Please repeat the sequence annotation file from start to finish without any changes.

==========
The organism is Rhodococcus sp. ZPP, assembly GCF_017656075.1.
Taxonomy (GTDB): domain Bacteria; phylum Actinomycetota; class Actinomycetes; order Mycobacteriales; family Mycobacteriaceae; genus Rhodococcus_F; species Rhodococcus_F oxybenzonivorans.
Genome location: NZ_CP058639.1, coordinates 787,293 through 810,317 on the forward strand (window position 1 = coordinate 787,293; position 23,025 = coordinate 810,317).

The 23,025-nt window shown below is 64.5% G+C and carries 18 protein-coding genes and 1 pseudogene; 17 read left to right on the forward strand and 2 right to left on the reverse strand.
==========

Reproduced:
The organism is Rhodococcus sp. ZPP, assembly GCF_017656075.1.
Taxonomy (GTDB): domain Bacteria; phylum Actinomycetota; class Actinomycetes; order Mycobacteriales; family Mycobacteriaceae; genus Rhodococcus_F; species Rhodococcus_F oxybenzonivorans.
Genome location: NZ_CP058639.1, coordinates 787,293 through 810,317 on the forward strand (window position 1 = coordinate 787,293; position 23,025 = coordinate 810,317).

The 23,025-nt window shown below is 64.5% G+C and carries 18 protein-coding genes and 1 pseudogene; 17 read left to right on the forward strand and 2 right to left on the reverse strand.